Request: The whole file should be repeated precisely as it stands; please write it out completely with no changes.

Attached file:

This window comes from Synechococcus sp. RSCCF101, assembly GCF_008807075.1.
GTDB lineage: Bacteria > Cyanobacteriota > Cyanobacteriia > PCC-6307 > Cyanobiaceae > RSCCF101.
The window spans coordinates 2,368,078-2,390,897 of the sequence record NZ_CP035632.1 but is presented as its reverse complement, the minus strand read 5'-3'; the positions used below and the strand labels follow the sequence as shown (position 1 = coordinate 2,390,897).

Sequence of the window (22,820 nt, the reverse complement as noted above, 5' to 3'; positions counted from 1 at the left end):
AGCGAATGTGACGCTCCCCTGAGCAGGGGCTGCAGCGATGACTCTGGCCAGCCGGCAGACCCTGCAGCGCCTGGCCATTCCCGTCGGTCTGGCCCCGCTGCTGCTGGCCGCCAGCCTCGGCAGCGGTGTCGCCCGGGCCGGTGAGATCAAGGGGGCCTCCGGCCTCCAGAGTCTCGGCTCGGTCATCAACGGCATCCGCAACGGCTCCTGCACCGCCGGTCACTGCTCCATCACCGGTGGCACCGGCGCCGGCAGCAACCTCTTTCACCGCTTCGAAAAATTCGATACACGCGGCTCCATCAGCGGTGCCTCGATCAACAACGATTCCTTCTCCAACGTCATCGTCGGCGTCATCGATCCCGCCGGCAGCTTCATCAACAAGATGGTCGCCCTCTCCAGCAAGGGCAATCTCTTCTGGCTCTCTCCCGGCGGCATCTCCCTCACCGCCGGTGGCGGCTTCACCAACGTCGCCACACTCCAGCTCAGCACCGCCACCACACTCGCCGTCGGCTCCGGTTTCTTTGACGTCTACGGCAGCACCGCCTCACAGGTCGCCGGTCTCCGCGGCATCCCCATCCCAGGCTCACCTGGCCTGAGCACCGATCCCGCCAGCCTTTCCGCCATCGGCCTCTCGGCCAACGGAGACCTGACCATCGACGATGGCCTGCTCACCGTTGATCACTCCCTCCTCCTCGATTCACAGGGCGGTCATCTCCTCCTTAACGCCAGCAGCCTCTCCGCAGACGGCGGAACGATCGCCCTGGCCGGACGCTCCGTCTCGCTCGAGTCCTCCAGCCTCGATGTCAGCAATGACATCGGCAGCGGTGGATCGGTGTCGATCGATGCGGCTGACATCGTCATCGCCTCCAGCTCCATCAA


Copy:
This window comes from Synechococcus sp. RSCCF101, assembly GCF_008807075.1.
GTDB lineage: Bacteria > Cyanobacteriota > Cyanobacteriia > PCC-6307 > Cyanobiaceae > RSCCF101.
The window spans coordinates 2,368,078-2,390,897 of the sequence record NZ_CP035632.1 but is presented as its reverse complement, the minus strand read 5'-3'; the positions used below and the strand labels follow the sequence as shown (position 1 = coordinate 2,390,897).

Sequence of the window (22,820 nt, the reverse complement as noted above, 5' to 3'; positions counted from 1 at the left end):
AGCGAATGTGACGCTCCCCTGAGCAGGGGCTGCAGCGATGACTCTGGCCAGCCGGCAGACCCTGCAGCGCCTGGCCATTCCCGTCGGTCTGGCCCCGCTGCTGCTGGCCGCCAGCCTCGGCAGCGGTGTCGCCCGGGCCGGTGAGATCAAGGGGGCCTCCGGCCTCCAGAGTCTCGGCTCGGTCATCAACGGCATCCGCAACGGCTCCTGCACCGCCGGTCACTGCTCCATCACCGGTGGCACCGGCGCCGGCAGCAACCTCTTTCACCGCTTCGAAAAATTCGATACACGCGGCTCCATCAGCGGTGCCTCGATCAACAACGATTCCTTCTCCAACGTCATCGTCGGCGTCATCGATCCCGCCGGCAGCTTCATCAACAAGATGGTCGCCCTCTCCAGCAAGGGCAATCTCTTCTGGCTCTCTCCCGGCGGCATCTCCCTCACCGCCGGTGGCGGCTTCACCAACGTCGCCACACTCCAGCTCAGCACCGCCACCACACTCGCCGTCGGCTCCGGTTTCTTTGACGTCTACGGCAGCACCGCCTCACAGGTCGCCGGTCTCCGCGGCATCCCCATCCCAGGCTCACCTGGCCTGAGCACCGATCCCGCCAGCCTTTCCGCCATCGGCCTCTCGGCCAACGGAGACCTGACCATCGACGATGGCCTGCTCACCGTTGATCACTCCCTCCTCCTCGATTCACAGGGCGGTCATCTCCTCCTTAACGCCAGCAGCCTCTCCGCAGACGGCGGAACGATCGCCCTGGCCGGACGCTCCGTCTCGCTCGAGTCCTCCAGCCTCGATGTCAGCAATGACATCGGCAGCGGTGGATCGGTGTCGATCGATGCGGCTGACATCGTCATCGCCTCCAGCTCCATCAA